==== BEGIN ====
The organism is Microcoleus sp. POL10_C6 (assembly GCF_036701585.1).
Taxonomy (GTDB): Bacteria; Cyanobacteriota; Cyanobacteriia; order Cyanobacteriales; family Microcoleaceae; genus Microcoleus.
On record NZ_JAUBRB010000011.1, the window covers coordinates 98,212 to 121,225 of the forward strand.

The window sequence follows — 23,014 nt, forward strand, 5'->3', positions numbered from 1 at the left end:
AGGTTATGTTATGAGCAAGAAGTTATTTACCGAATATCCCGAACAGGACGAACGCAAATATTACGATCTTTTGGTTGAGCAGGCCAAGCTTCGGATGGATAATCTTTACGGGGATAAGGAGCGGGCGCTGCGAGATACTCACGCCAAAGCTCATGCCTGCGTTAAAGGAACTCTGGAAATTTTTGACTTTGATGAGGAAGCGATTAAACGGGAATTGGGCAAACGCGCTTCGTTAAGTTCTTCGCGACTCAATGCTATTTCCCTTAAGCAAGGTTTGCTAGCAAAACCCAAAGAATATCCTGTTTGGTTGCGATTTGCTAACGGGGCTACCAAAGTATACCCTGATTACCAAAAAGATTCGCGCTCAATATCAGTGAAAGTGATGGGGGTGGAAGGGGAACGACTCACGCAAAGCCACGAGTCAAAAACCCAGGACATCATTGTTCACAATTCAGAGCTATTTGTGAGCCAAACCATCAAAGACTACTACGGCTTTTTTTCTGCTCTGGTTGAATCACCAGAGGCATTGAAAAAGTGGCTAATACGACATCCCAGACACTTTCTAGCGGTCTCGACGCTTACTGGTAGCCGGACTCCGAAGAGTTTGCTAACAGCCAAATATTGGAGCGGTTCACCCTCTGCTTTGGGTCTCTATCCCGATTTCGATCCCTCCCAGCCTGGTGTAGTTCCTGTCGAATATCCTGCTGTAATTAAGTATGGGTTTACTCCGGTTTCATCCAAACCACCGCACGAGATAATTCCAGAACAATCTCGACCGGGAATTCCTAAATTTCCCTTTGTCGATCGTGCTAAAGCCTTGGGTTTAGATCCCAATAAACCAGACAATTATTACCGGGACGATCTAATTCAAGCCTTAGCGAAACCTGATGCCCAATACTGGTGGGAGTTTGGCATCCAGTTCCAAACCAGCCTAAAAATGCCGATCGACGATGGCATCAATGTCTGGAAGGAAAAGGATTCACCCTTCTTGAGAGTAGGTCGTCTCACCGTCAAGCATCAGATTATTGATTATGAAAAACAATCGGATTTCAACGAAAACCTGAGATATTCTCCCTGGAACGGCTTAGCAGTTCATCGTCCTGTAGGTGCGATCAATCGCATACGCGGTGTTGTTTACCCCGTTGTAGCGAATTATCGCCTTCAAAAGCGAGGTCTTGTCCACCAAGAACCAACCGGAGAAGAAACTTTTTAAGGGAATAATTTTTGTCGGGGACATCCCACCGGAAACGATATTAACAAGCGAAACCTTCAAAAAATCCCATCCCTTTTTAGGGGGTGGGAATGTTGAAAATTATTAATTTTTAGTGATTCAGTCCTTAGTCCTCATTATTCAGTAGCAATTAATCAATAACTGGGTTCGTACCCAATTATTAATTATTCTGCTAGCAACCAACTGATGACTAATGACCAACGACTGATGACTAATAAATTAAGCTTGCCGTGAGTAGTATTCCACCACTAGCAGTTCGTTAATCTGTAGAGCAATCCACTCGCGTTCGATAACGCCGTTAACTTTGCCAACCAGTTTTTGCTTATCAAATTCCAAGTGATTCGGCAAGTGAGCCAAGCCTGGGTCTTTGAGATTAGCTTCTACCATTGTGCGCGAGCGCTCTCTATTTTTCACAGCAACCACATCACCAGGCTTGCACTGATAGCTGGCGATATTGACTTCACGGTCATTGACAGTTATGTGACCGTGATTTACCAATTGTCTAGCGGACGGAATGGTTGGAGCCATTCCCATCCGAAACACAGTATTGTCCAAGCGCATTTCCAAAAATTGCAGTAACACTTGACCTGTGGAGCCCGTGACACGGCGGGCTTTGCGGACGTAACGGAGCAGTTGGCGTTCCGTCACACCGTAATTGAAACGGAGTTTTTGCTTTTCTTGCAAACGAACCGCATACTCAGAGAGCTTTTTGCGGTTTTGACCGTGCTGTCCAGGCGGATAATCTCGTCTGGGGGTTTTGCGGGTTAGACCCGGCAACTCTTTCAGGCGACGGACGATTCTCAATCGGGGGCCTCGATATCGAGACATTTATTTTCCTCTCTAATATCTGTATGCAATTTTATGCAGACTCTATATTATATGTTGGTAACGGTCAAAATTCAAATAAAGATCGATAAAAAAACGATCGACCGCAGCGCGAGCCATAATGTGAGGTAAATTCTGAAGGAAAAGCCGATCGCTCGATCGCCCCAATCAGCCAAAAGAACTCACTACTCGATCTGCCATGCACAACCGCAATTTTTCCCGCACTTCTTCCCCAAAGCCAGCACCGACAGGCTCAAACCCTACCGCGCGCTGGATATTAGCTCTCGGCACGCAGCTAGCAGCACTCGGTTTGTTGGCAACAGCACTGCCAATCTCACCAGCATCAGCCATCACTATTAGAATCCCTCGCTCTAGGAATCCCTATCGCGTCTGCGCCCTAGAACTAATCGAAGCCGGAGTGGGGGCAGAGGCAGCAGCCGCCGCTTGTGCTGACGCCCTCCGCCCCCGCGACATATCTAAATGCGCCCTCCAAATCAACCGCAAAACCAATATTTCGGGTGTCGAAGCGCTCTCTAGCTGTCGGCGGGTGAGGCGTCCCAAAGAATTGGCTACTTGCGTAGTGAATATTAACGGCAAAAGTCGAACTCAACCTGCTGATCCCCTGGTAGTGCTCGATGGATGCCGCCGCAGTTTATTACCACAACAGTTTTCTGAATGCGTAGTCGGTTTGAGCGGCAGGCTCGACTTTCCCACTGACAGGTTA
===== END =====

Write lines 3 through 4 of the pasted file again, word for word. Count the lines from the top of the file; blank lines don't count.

On record NZ_JAUBRB010000011.1, the window covers coordinates 98,212 to 121,225 of the forward strand.

The window sequence follows — 23,014 nt, forward strand, 5'->3', positions numbered from 1 at the left end: